"The increase isn't surprising, since each year we offer more products and services, and we have a larger number of users," Google said on Tuesday in its biannual Transparency Report.
There were 5,950 user data requests from January through June 2011. That's an increase of more than 29% compared to the 4,601 user data requests recorded in the July through December 2010 period. Comparing the second half of 2010 to the first half of that year, when 4,287 data requests were received, the rate at which data requests increased was only 7%.
Google complied with 93% of data requests during the first half of 2011. During the previous six-month reporting period, that figure was 94%.
[Google has a long history of pushing back against government demands for information. Read Justice Department Subpoenas Reach Far Beyond Google.]
Requests from U.S. officials for the removal of content on Google-operated websites also increased compared to the previous reporting period, rising from 54 in the second half of 2010, to 92 in the first half of 2011.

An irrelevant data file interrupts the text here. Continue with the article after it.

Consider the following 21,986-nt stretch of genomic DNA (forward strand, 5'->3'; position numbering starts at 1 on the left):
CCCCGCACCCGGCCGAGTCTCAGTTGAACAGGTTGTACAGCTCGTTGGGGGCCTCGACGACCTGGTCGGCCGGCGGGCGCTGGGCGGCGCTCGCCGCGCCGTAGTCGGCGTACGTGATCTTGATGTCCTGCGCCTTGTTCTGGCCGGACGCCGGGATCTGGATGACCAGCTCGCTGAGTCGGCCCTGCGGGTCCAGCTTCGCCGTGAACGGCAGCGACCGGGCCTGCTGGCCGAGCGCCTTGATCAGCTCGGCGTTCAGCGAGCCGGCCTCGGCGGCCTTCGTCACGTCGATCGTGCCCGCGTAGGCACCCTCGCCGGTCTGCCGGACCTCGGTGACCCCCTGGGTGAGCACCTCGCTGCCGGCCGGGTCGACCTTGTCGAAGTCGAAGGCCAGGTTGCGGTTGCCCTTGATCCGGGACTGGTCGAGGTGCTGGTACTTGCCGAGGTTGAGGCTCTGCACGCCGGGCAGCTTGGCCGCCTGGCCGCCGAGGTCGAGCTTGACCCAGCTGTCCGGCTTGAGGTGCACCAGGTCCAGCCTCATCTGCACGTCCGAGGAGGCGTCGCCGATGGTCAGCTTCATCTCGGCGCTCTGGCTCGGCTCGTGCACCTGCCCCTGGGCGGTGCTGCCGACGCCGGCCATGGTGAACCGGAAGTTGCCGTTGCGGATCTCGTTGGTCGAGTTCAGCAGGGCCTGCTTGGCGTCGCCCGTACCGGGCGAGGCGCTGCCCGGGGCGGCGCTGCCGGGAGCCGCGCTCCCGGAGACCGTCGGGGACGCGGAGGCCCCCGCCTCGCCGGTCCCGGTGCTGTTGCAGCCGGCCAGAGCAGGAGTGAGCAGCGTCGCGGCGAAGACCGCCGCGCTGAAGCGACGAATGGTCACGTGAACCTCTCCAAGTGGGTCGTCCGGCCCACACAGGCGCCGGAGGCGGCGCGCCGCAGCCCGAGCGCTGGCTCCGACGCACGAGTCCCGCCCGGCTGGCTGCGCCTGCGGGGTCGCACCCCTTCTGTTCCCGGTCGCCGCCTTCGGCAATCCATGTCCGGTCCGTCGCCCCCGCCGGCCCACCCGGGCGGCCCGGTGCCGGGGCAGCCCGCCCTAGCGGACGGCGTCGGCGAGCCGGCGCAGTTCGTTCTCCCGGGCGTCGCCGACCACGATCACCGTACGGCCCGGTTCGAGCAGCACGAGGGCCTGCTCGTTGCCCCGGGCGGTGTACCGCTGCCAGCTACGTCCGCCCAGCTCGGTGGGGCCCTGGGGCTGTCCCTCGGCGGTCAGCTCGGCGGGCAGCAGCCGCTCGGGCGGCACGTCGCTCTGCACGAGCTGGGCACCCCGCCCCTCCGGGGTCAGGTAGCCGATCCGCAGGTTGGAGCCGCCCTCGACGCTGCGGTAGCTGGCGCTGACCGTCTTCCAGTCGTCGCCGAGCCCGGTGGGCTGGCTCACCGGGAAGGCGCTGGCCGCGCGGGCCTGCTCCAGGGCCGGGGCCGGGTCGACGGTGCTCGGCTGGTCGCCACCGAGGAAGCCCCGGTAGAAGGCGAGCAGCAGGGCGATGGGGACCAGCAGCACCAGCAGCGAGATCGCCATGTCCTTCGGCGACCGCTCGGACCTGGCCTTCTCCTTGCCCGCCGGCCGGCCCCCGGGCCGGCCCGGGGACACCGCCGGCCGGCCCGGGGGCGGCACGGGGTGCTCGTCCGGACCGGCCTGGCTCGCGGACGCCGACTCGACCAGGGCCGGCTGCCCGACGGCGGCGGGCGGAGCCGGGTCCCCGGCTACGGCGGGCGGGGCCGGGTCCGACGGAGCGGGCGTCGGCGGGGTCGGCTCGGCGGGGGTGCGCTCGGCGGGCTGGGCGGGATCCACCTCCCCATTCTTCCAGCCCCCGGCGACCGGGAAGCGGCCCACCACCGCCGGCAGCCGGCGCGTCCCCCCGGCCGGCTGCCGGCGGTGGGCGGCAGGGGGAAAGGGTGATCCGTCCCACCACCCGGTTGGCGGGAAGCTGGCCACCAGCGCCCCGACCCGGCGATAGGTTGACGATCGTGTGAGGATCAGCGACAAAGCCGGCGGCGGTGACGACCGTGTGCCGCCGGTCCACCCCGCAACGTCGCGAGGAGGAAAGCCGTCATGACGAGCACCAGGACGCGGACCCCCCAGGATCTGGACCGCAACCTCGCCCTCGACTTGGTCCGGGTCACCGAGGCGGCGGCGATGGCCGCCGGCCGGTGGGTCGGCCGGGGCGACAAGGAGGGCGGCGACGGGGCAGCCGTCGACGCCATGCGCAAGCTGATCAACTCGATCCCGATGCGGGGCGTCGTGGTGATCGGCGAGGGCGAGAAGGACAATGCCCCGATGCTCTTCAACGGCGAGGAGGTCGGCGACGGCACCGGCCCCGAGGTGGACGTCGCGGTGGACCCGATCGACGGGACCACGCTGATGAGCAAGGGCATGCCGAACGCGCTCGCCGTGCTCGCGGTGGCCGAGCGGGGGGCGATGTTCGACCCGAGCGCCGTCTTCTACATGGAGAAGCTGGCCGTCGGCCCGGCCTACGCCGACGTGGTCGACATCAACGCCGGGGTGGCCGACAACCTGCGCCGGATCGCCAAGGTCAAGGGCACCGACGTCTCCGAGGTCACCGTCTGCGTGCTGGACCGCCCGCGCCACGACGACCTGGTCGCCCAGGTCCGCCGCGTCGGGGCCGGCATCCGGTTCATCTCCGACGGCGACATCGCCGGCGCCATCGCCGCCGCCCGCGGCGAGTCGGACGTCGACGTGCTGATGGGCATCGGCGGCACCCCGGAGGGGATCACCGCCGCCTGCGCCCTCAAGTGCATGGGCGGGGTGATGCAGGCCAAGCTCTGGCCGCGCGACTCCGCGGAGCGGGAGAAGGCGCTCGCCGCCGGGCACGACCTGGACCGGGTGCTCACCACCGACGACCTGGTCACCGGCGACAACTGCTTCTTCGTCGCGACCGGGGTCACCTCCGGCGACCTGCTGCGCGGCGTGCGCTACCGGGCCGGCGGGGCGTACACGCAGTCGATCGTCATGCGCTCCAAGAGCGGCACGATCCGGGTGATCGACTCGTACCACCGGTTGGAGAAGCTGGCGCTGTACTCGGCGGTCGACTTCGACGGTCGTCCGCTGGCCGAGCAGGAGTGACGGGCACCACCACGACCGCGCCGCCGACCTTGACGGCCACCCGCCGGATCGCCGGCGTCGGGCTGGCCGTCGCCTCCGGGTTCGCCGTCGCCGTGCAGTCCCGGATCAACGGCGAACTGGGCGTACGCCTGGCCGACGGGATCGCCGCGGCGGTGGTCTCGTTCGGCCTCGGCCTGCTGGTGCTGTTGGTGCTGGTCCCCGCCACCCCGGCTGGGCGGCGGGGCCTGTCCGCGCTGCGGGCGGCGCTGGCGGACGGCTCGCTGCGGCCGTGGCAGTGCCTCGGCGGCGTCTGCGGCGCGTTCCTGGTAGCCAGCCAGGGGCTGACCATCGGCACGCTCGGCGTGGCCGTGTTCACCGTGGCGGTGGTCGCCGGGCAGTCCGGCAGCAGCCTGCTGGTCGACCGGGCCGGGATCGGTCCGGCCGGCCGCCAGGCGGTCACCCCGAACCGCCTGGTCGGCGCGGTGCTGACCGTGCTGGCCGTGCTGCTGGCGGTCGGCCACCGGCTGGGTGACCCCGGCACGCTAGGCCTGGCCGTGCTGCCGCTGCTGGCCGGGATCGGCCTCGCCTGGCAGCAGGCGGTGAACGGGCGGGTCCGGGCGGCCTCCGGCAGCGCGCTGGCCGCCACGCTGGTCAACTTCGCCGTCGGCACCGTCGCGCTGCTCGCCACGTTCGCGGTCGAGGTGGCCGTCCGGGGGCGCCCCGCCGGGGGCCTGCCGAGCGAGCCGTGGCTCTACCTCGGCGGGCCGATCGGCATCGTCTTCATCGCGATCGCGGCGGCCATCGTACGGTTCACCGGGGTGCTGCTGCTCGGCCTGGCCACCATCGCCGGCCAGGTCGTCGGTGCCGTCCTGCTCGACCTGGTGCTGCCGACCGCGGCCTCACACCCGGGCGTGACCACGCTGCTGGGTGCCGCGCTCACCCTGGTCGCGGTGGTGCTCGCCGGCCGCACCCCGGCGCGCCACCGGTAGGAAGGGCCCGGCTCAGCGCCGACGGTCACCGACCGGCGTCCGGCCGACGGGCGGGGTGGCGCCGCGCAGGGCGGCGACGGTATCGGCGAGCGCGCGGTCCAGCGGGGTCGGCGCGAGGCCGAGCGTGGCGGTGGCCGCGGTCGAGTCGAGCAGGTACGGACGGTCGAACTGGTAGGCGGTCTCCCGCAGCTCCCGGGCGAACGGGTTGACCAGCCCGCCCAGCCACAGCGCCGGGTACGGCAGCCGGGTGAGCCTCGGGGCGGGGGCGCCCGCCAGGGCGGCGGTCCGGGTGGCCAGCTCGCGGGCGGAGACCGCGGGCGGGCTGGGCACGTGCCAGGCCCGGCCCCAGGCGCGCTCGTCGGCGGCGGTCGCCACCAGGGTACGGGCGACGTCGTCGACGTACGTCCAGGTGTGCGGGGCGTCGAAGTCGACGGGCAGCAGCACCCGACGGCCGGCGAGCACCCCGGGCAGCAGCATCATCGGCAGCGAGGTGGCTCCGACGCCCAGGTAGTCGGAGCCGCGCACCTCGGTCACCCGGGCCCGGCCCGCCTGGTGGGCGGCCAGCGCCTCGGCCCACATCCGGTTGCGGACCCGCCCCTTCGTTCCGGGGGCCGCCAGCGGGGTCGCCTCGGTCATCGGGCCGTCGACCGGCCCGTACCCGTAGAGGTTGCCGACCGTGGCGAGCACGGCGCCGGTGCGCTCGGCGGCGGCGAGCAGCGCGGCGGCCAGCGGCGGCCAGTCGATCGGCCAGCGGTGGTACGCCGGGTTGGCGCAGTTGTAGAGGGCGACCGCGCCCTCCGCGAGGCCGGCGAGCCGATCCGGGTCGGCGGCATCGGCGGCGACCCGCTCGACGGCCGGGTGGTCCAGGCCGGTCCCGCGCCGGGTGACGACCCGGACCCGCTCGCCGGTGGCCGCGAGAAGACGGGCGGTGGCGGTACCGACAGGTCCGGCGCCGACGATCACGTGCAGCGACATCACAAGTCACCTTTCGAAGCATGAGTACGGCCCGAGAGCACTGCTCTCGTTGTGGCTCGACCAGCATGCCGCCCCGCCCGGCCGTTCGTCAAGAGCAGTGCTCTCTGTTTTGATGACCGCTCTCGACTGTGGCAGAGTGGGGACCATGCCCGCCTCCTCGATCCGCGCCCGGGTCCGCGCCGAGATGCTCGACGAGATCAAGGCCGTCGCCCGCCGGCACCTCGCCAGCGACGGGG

However, compared to the first two reporting periods, the number of removal requests declined: Google received 123 removal requests in the second half of 2009 and 128 in the first half of 2010.
The company took a harder line on content removal requests than on user data requests. It removed content in response to only 63% of removal requests during the first half of 2011, down from 87% during the second half of 2010.
Google says that the majority of the content removal requests it receives are from businesses or individuals and that it doesn't include such requests in its figures. It also notes that its figures are not necessarily comprehensive, due to omissions when requests are made.
In addition, laws like the Patriot Act may forbid disclosure of information requests in certain circumstances. Some countries like China make it illegal to disclose details about government information requests, so Google is also limited in what information it can lawfully provide.
In a blog post, Google senior policy analyst Dorothy Chou called for the modernization of laws like the 1986 Electronic Privacy Communications Act, which regulates government access to user information, and asked for help with the OpenNet Transparency Project, a project that aims to provide a standardized format for companies to disclose government information requests.